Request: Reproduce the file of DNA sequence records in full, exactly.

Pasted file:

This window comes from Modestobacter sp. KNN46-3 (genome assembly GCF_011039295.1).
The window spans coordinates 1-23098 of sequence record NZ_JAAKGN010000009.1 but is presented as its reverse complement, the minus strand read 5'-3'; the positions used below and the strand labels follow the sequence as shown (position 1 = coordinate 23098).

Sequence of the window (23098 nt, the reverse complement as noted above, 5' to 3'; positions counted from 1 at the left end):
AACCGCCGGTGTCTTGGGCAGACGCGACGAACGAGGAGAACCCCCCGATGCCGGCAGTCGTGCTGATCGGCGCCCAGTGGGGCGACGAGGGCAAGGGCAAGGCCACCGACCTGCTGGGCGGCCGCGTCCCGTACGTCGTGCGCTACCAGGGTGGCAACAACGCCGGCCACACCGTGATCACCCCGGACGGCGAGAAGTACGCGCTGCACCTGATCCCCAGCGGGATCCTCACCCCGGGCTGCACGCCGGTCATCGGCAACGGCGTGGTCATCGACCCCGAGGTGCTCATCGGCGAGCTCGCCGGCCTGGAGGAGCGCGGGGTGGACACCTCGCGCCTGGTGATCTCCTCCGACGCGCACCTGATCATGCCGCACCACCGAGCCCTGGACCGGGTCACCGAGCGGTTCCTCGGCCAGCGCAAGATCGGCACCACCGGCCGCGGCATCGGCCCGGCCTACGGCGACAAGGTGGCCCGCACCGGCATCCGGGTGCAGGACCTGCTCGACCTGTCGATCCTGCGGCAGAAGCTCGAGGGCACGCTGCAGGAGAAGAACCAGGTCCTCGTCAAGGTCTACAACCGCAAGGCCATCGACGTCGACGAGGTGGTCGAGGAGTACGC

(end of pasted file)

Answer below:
This window comes from Modestobacter sp. KNN46-3 (genome assembly GCF_011039295.1).
The window spans coordinates 1-23098 of sequence record NZ_JAAKGN010000009.1 but is presented as its reverse complement, the minus strand read 5'-3'; the positions used below and the strand labels follow the sequence as shown (position 1 = coordinate 23098).

Sequence of the window (23098 nt, the reverse complement as noted above, 5' to 3'; positions counted from 1 at the left end):
AACCGCCGGTGTCTTGGGCAGACGCGACGAACGAGGAGAACCCCCCGATGCCGGCAGTCGTGCTGATCGGCGCCCAGTGGGGCGACGAGGGCAAGGGCAAGGCCACCGACCTGCTGGGCGGCCGCGTCCCGTACGTCGTGCGCTACCAGGGTGGCAACAACGCCGGCCACACCGTGATCACCCCGGACGGCGAGAAGTACGCGCTGCACCTGATCCCCAGCGGGATCCTCACCCCGGGCTGCACGCCGGTCATCGGCAACGGCGTGGTCATCGACCCCGAGGTGCTCATCGGCGAGCTCGCCGGCCTGGAGGAGCGCGGGGTGGACACCTCGCGCCTGGTGATCTCCTCCGACGCGCACCTGATCATGCCGCACCACCGAGCCCTGGACCGGGTCACCGAGCGGTTCCTCGGCCAGCGCAAGATCGGCACCACCGGCCGCGGCATCGGCCCGGCCTACGGCGACAAGGTGGCCCGCACCGGCATCCGGGTGCAGGACCTGCTCGACCTGTCGATCCTGCGGCAGAAGCTCGAGGGCACGCTGCAGGAGAAGAACCAGGTCCTCGTCAAGGTCTACAACCGCAAGGCCATCGACGTCGACGAGGTGGTCGAGGAGTACGC